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A Comprehensive Guide on Hormone Imbalance

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Maria Jocob

Last updated

Thursday, December 7, 2023

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Hormonal imbalance is a condition that can affect both men and women, with a multitude of contributing factors. In this article, we provide an overview of hormonal imbalance, its symptoms, and available treatments, with a specific emphasis on its impact on weight. Understanding the role of hormones in the body and how their imbalances can lead to various health issues is crucial for informed decision-making and effective management.

Hormone Imbalances: An Overview

Hormones, originating from diverse glands and tissues within the intricate endocrine system of the human body, serve as pivotal chemical messengers. Their primary function lies in the meticulous regulation and orchestration of a myriad of physiological processes and functions.

Depending on which hormone is involved, there can be several causes of hormonal imbalance. Usually, hormonal imbalance or endocrine imbalance occurs when specific hormones in the human body are either excessively abundant or deficient.

The importance of keeping hormones in balance in our bodies is huge because they help us stay healthy and maintain our body’s stability. If our hormones get out of balance, it can cause various health problems and symptoms, which depend on the particular hormones that are not working correctly.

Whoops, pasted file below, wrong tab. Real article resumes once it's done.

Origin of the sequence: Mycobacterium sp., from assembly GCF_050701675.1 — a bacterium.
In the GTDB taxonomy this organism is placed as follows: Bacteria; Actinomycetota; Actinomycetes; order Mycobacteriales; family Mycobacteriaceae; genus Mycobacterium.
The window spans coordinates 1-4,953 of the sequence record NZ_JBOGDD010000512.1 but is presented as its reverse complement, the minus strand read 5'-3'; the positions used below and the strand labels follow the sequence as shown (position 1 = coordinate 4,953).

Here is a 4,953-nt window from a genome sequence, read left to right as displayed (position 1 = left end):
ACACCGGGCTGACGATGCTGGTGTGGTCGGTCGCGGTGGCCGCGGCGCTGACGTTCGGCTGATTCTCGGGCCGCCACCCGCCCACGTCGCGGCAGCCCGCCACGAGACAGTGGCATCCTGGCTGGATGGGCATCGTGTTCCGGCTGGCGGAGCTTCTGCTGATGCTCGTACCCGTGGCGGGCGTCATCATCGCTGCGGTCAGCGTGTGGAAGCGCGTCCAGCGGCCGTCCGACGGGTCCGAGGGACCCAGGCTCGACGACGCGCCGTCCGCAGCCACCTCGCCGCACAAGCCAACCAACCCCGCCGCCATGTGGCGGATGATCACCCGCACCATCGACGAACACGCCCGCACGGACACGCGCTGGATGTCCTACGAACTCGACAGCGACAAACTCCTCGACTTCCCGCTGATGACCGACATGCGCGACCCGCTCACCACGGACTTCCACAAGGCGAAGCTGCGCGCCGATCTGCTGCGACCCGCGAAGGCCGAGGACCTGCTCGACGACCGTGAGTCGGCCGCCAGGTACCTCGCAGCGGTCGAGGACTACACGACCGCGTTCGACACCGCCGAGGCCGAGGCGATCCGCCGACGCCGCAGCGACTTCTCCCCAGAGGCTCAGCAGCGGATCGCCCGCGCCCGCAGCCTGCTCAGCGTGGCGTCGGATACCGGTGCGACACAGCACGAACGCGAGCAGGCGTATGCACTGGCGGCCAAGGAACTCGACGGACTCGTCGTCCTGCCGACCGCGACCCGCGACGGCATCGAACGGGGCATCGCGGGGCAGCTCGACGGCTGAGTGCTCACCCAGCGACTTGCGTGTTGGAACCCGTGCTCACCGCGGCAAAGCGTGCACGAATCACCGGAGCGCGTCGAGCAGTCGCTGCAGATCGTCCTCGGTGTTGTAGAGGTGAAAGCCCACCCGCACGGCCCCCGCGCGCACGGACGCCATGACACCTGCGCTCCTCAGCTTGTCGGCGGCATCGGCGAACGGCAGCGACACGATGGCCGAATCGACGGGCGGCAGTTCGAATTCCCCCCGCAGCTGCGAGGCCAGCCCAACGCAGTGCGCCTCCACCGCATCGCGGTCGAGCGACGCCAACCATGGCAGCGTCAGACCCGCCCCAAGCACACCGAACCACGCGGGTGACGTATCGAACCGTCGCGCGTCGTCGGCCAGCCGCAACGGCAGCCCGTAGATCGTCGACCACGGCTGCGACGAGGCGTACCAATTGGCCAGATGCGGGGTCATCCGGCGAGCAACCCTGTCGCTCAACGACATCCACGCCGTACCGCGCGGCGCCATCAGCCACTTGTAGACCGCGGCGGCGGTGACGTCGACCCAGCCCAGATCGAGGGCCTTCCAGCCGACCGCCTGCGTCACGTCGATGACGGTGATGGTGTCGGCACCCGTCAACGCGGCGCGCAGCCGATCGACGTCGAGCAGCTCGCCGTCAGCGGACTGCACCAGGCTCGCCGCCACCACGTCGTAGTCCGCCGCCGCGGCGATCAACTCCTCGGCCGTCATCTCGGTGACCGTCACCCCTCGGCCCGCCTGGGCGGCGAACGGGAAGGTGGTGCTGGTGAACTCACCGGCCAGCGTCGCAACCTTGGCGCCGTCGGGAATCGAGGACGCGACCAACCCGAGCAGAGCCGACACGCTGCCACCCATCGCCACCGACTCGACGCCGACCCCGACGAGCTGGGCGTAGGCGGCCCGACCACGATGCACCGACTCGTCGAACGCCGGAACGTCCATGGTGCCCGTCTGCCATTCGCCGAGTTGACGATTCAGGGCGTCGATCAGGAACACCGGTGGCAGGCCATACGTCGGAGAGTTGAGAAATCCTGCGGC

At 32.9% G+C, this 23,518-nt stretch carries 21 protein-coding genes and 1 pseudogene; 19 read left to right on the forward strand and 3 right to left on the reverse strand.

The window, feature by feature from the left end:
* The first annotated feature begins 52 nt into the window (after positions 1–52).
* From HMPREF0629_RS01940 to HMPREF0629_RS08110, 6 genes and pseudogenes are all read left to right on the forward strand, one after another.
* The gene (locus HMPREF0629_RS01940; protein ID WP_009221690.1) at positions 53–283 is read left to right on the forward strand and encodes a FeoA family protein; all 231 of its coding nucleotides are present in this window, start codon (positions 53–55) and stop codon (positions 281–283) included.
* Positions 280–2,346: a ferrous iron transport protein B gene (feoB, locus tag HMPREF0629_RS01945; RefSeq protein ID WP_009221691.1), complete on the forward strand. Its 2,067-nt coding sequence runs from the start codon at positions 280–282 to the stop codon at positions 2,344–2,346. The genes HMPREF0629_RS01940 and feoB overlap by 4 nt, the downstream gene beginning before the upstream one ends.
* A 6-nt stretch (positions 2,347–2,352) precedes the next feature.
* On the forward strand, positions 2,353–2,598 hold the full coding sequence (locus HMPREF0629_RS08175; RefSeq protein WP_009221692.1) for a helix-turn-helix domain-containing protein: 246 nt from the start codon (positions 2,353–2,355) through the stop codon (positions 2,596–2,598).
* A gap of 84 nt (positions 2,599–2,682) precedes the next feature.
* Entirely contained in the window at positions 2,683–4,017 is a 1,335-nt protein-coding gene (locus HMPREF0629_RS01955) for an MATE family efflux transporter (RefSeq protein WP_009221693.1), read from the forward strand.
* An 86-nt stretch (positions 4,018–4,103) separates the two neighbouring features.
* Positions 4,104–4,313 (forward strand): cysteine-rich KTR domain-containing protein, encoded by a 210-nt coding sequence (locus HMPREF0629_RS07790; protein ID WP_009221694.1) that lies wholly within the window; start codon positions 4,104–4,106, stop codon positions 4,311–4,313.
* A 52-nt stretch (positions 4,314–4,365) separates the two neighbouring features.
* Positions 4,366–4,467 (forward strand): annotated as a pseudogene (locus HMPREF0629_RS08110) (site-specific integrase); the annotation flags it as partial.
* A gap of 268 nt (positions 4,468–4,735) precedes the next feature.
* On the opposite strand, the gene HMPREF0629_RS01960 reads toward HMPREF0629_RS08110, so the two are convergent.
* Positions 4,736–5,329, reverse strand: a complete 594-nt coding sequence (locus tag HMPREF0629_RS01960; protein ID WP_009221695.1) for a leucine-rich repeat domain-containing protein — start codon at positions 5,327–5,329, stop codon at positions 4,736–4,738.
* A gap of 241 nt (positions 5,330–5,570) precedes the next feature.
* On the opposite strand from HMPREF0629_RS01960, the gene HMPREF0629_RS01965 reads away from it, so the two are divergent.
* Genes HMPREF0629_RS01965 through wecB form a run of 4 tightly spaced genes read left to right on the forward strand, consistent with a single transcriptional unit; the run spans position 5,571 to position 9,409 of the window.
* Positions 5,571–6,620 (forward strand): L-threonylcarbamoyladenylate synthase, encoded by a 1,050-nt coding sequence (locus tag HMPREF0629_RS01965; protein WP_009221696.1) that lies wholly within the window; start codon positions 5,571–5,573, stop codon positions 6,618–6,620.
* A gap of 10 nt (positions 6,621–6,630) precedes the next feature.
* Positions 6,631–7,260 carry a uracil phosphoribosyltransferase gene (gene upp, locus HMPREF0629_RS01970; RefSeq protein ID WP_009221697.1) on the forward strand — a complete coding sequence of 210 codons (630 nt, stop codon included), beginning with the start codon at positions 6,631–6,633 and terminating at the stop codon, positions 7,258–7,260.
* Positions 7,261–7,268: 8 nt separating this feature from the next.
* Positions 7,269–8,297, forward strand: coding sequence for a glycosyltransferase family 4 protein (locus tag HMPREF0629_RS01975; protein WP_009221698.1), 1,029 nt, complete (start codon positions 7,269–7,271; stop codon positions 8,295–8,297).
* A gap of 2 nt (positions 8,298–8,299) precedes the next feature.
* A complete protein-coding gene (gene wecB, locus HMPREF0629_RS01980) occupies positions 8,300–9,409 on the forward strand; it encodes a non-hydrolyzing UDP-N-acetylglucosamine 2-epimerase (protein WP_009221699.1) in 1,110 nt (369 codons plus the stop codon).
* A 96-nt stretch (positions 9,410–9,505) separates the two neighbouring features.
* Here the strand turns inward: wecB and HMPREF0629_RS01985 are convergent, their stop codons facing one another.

The Impact of Hormone Imbalances on Weight

The management of weight can be significantly impacted by hormonal abnormalities. Hormones are essential to many physiological functions, such as appetite regulation and metabolism. Depending on the exact hormonal imbalances, being out of balance might result in either weight gain or loss. Let us understand about weight gain due to hormonal imbalance:

  • Leptin and Ghrelin

    Leptin tells the brain when you are full, and it is time to stop eating; thereby reducing appetite and promoting weight loss. When your stomach is empty, it releases the hormone ghrelin, which tells your brain when it’s time to eat. Hence, ghrelin increases appetite, contributes to weight gain, and causes obesity (Klok, et al, 2007; Dornonville, et al 2005).

  • Insulin

    Insulin lowers your blood sugar without making you eat fewer calories, so your body stores more fat. You might also start eating more because you're worried about low blood sugar, which can lead to weight gain (Ludwig DS and Ebbeling 2018).

    Metabolic conditions such as polycystic ovary syndrome (PCOS) in females lead to insulin resistance in the body. This leads to an elevated level of insulin (hyperinsulinemia) in the body, thereby promoting fat deposition and obesity (Barber, et al. 2019).

  • Cortisol

    It has been noted that patients with abdominal obesity have elevated cortisol levels (Hewagalamulage, et al 2016). Excessive cortisol (hypercortisolism) may result in Cushing syndrome which can lead to weight gain (Salehi, et al. 2005).

  • Thyroid Hormones

    An increased level of thyroid hormone (hypothyroidism) is linked to weight gain and decreased metabolic rate (Knudsen, et al. 2005) while a decreased level of thyroid hormone (hyperthyroidism) is associated with weight loss, anxiety, increased heart rate, etc (Guerri, et al. 2019).

  • Estrogen and testosterone